It says that the extent to which consumers are protected is best illustrated by the section deal- ing with the right to fair, just and reasonable terms and condi- tions. The subsection that gives guidance in this regard states that a transaction, or an agreement, or its term or condition is unfair, unreasonable or unjust if it is excessively one-sided in favour of any person other than the consumer.
Deneys Reitz Attorneys director Donald Dinnie says that while the preamble to the Bill states that the purpose is to “promote responsible consumer” behaviour, one will “search in vain in the substance of the Bill for any express provisions in that regard”.
“One suspects that, ultimately, the costs of implementation of the legislation, and the liabilities created under the Bill, will, in a time-honoured tradition, be passed onto the consumer. “Increased product or service costs will be the trade-off for the increased protection afforded under the Bill. “Section 61, for example, introduces a no-fault liability for damage caused by goods,” Dinnie told a media briefing in Johannesburg, recently.
Currently, a causal link between a defective product and its negligent manufacture and the harm suffered as a result of the negligent conduct has to be estab- lished. That will no longer be the case.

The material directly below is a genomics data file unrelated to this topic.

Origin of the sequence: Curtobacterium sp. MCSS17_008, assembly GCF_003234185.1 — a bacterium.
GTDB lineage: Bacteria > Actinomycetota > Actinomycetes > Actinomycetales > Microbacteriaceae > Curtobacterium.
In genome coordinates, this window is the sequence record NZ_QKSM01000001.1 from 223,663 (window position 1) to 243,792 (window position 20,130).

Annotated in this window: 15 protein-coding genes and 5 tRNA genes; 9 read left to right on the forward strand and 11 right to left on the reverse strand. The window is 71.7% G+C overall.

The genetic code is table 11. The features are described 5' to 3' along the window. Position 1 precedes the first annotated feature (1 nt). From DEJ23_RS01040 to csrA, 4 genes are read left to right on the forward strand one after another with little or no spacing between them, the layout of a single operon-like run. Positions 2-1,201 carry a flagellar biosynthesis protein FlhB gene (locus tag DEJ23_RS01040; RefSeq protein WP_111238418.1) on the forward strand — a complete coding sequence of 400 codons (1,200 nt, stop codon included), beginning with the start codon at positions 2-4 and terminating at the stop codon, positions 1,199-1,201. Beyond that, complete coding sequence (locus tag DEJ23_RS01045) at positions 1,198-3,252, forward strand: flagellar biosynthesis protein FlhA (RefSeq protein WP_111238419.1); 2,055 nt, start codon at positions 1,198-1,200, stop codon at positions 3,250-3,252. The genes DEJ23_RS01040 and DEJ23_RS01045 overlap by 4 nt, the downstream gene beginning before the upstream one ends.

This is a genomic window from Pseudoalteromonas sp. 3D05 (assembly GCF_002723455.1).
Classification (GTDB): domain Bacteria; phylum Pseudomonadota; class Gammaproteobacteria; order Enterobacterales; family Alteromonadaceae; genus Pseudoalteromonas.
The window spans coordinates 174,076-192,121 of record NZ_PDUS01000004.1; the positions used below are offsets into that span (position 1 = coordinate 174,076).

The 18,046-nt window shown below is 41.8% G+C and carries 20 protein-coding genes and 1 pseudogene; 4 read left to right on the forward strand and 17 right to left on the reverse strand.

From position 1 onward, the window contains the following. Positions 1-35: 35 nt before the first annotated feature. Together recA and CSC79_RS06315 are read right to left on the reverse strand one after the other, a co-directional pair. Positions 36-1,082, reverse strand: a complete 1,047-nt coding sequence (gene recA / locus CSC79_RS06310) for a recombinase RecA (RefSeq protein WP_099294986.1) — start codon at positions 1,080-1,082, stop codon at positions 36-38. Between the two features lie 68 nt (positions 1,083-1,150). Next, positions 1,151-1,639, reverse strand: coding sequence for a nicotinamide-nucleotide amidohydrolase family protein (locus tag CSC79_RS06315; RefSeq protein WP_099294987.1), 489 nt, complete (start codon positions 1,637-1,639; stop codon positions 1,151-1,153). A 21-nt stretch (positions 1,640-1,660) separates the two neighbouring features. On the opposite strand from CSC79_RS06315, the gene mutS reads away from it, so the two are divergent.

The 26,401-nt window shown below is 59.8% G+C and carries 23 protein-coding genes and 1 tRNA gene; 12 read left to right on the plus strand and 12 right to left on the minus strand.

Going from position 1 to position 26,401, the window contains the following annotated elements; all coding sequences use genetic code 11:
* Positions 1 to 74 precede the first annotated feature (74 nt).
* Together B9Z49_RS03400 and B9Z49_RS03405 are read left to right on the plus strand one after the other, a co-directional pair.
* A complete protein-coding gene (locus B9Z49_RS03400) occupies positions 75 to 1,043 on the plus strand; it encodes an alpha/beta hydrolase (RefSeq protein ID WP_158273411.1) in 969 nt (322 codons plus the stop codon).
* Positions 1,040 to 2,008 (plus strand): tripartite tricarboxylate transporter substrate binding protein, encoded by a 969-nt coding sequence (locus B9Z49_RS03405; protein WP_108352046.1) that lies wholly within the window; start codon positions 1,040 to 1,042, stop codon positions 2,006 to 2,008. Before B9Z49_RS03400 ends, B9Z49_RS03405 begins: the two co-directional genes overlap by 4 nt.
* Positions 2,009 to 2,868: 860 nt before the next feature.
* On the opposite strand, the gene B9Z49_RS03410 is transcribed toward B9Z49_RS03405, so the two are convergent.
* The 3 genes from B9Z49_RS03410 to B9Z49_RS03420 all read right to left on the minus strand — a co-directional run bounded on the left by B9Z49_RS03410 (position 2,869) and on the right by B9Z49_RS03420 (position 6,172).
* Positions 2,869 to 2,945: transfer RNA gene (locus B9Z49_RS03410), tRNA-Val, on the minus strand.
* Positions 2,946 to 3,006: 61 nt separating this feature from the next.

“Now a causal link between harm, as specified under this section, and the defective product is all that is required to establish the liability of the supplier. “No negligence needs to be proved. “It is debatable whether the section even requires, in certain circumstances, for it to be established that the product was defective when it left the hands of the supplier.”
Dinnie pointed out that the difficulty that the consumer or ultimate user has in establish- ing negligent manufacture of the product has always been a complaint of consumers in establishing producers’ product liability because the consumer is not privy to the manufacturing and quality control process.
A supplier of services, which, in conjunction with the performance of those services, applies, supplies, installs or provides access to any goods, is also regarded as a supplier of those goods.
Suppliers who have an increased risk of exposure would have to look at changing production methods and improving quality control. Suppliers will also need to have appropriate product liability insurance in place.
“Increased exposure to product liability is likely to lead to a rise in insurance premiums. One may have little sympathy for those suppliers who are in the market for profit,” added Dinnie.
Nonprofit organisations are, however, not immune from the effect of this section. The various blood transfusion services in South Africa that are not-for-profit entities will be exposed to liability for blood and blood products, where, for example, notwithstanding screening processes, blood is HIV infected and is then transfused to a patient.
Dinnie said it is unclear whether the services could obtain appropriate insurance cover for such exposure, and, if so, at what cost. If they cannot, the extent to which they could self-insure and the effect this would have on the price of blood and blood products are also unclear.